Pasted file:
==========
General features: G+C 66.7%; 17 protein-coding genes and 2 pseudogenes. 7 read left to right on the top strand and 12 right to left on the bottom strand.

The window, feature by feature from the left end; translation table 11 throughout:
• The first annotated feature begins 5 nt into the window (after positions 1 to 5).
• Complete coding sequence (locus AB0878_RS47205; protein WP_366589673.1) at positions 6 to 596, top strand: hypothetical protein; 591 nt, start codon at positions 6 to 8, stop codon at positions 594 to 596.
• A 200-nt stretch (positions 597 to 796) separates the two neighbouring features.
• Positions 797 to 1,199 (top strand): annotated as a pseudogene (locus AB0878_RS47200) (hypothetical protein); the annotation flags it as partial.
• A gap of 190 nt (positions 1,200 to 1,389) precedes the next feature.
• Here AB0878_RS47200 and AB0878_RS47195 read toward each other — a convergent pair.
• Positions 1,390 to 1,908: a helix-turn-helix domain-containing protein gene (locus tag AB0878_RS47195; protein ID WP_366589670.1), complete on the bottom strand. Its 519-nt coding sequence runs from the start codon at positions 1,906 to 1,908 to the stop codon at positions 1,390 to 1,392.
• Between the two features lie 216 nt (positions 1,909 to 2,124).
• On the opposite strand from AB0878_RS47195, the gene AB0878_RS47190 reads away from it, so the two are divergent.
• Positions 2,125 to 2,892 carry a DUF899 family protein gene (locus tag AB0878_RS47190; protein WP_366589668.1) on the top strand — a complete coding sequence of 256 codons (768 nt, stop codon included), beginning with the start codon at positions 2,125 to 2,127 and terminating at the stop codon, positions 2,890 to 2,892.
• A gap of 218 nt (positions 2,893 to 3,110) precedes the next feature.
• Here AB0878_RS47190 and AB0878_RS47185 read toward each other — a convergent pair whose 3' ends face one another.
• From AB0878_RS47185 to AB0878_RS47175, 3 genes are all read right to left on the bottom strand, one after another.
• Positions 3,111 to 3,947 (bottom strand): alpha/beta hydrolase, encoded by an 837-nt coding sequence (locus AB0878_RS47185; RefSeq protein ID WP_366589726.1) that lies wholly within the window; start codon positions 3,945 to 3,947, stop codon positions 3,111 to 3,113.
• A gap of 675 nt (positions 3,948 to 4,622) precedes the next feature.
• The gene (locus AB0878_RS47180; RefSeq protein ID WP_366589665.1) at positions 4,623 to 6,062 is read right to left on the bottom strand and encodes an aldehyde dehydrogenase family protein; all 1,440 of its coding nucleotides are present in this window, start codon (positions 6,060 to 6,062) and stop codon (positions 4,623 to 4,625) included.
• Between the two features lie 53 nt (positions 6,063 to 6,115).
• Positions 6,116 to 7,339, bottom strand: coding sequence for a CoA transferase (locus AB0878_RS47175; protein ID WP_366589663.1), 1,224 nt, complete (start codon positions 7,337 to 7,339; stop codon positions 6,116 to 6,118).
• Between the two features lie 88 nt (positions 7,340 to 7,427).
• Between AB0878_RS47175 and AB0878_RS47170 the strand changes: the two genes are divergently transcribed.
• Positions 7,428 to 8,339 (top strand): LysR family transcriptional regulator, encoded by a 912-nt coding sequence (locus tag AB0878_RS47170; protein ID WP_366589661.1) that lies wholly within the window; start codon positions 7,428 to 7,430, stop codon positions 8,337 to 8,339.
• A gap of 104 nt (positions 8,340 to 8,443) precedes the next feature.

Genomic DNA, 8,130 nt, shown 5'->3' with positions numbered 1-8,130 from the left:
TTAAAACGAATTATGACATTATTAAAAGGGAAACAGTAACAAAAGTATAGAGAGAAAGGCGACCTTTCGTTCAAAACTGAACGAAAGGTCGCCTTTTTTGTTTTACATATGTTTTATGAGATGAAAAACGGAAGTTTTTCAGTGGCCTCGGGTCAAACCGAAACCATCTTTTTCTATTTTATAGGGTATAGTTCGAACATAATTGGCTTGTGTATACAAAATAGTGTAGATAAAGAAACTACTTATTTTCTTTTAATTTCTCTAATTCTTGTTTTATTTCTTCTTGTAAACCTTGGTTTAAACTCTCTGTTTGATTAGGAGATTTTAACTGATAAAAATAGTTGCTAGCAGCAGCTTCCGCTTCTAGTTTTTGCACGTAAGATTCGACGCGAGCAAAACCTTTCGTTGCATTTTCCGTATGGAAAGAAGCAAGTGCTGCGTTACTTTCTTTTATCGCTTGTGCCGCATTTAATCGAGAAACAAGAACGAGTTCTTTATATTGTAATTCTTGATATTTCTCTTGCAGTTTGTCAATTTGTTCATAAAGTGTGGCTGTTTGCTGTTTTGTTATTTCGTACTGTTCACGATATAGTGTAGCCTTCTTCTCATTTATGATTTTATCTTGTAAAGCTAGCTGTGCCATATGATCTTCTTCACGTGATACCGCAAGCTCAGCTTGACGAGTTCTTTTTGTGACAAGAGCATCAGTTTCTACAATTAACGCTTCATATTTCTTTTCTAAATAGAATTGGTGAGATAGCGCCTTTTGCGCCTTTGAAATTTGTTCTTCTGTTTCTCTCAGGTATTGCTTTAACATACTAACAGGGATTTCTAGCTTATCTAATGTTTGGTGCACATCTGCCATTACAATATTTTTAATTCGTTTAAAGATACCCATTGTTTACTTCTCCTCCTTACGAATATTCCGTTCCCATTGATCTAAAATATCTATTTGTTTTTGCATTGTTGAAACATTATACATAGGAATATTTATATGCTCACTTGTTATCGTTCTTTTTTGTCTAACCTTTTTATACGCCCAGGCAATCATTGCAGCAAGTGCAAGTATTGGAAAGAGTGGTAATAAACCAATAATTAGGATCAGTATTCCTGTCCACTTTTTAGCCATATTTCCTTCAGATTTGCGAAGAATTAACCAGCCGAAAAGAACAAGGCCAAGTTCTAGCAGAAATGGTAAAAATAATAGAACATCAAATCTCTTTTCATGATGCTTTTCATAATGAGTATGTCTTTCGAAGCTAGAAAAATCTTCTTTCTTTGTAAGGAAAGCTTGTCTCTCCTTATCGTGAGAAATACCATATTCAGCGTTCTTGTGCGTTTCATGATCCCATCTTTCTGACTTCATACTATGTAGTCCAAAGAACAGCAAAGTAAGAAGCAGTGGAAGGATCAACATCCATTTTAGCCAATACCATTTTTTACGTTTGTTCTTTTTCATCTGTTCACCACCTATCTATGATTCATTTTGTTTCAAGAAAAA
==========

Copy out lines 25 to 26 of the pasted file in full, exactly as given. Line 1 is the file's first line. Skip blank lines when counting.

Genomic DNA, 8,130 nt, shown 5'->3' with positions numbered 1-8,130 from the left:
TTAAAACGAATTATGACATTATTAAAAGGGAAACAGTAACAAAAGTATAGAGAGAAAGGCGACCTTTCGTTCAAAACTGAACGAAAGGTCGCCTTTTTTGTTTTACATATGTTTTATGAGATGAAAAACGGAAGTTTTTCAGTGGCCTCGGGTCAAACCGAAACCATCTTTTTCTATTTTATAGGGTATAGTTCGAACATAATTGGCTTGTGTATACAAAATAGTGTAGATAAAGAAACTACTTATTTTCTTTTAATTTCTCTAATTCTTGTTTTATTTCTTCTTGTAAACCTTGGTTTAAACTCTCTGTTTGATTAGGAGATTTTAACTGATAAAAATAGTTGCTAGCAGCAGCTTCCGCTTCTAGTTTTTGCACGTAAGATTCGACGCGAGCAAAACCTTTCGTTGCATTTTCCGTATGGAAAGAAGCAAGTGCTGCGTTACTTTCTTTTATCGCTTGTGCCGCATTTAATCGAGAAACAAGAACGAGTTCTTTATATTGTAATTCTTGATATTTCTCTTGCAGTTTGTCAATTTGTTCATAAAGTGTGGCTGTTTGCTGTTTTGTTATTTCGTACTGTTCACGATATAGTGTAGCCTTCTTCTCATTTATGATTTTATCTTGTAAAGCTAGCTGTGCCATATGATCTTCTTCACGTGATACCGCAAGCTCAGCTTGACGAGTTCTTTTTGTGACAAGAGCATCAGTTTCTACAATTAACGCTTCATATTTCTTTTCTAAATAGAATTGGTGAGATAGCGCCTTTTGCGCCTTTGAAATTTGTTCTTCTGTTTCTCTCAGGTATTGCTTTAACATACTAACAGGGATTTCTAGCTTATCTAATGTTTGGTGCACATCTGCCATTACAATATTTTTAATTCGTTTAAAGATACCCATTGTTTACTTCTCCTCCTTACGAATATTCCGTTCCCATTGATCTAAAATATCTATTTGTTTTTGCATTGTTGAAACATTATACATAGGAATATTTATATGCTCACTTGTTATCGTTCTTTTTTGTCTAACCTTTTTATACGCCCAGGCAATCATTGCAGCAAGTGCAAGTATTGGAAAGAGTGGTAATAAACCAATAATTAGGATCAGTATTCCTGTCCACTTTTTAGCCATATTTCCTTCAGATTTGCGAAGAATTAACCAGCCGAAAAGAACAAGGCCAAGTTCTAGCAGAAATGGTAAAAATAATAGAACATCAAATCTCTTTTCATGATGCTTTTCATAATGAGTATGTCTTTCGAAGCTAGAAAAATCTTCTTTCTTTGTAAGGAAAGCTTGTCTCTCCTTATCGTGAGAAATACCATATTCAGCGTTCTTGTGCGTTTCATGATCCCATCTTTCTGACTTCATACTATGTAGTCCAAAGAACAGCAAAGTAAGAAGCAGTGGAAGGATCAACATCCATTTTAGCCAATACCATTTTTTACGTTTGTTCTTTTTCATCTGTTCACCACCTATCTATGATTCATTTTGTTTCAAGAAAAA